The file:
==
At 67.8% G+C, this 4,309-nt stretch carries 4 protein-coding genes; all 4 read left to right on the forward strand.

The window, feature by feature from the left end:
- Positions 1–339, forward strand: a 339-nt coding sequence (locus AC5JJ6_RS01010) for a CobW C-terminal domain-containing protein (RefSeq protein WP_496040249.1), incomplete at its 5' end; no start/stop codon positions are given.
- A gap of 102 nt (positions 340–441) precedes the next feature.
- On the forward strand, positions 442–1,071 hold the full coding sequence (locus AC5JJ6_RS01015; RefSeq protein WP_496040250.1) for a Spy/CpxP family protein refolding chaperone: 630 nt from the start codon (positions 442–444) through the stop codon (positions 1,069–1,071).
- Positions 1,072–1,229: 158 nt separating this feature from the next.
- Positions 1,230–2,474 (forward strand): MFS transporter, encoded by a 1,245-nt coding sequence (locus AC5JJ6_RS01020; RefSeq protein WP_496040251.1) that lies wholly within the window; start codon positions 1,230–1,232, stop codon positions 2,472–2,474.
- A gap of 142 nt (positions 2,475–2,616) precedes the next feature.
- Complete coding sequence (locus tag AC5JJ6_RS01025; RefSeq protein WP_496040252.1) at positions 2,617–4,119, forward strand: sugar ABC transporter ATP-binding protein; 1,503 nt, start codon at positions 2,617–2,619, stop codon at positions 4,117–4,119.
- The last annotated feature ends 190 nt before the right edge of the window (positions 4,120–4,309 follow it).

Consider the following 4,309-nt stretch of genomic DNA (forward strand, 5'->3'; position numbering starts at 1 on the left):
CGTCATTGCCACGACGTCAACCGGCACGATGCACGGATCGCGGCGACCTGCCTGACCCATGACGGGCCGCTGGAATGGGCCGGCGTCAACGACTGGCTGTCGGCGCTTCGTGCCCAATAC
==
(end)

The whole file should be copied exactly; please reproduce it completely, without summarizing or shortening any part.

At 67.8% G+C, this 4,309-nt stretch carries 4 protein-coding genes; all 4 read left to right on the forward strand.

The window, feature by feature from the left end:
- Positions 1–339, forward strand: a 339-nt coding sequence (locus AC5JJ6_RS01010) for a CobW C-terminal domain-containing protein (RefSeq protein WP_496040249.1), incomplete at its 5' end; no start/stop codon positions are given.
- A gap of 102 nt (positions 340–441) precedes the next feature.
- On the forward strand, positions 442–1,071 hold the full coding sequence (locus AC5JJ6_RS01015; RefSeq protein WP_496040250.1) for a Spy/CpxP family protein refolding chaperone: 630 nt from the start codon (positions 442–444) through the stop codon (positions 1,069–1,071).
- Positions 1,072–1,229: 158 nt separating this feature from the next.
- Positions 1,230–2,474 (forward strand): MFS transporter, encoded by a 1,245-nt coding sequence (locus AC5JJ6_RS01020; RefSeq protein WP_496040251.1) that lies wholly within the window; start codon positions 1,230–1,232, stop codon positions 2,472–2,474.
- A gap of 142 nt (positions 2,475–2,616) precedes the next feature.
- Complete coding sequence (locus tag AC5JJ6_RS01025; RefSeq protein WP_496040252.1) at positions 2,617–4,119, forward strand: sugar ABC transporter ATP-binding protein; 1,503 nt, start codon at positions 2,617–2,619, stop codon at positions 4,117–4,119.
- The last annotated feature ends 190 nt before the right edge of the window (positions 4,120–4,309 follow it).

Consider the following 4,309-nt stretch of genomic DNA (forward strand, 5'->3'; position numbering starts at 1 on the left):
CGTCATTGCCACGACGTCAACCGGCACGATGCACGGATCGCGGCGACCTGCCTGACCCATGACGGGCCGCTGGAATGGGCCGGCGTCAACGACTGGCTGTCGGCGCTTCGTGCCCAATAC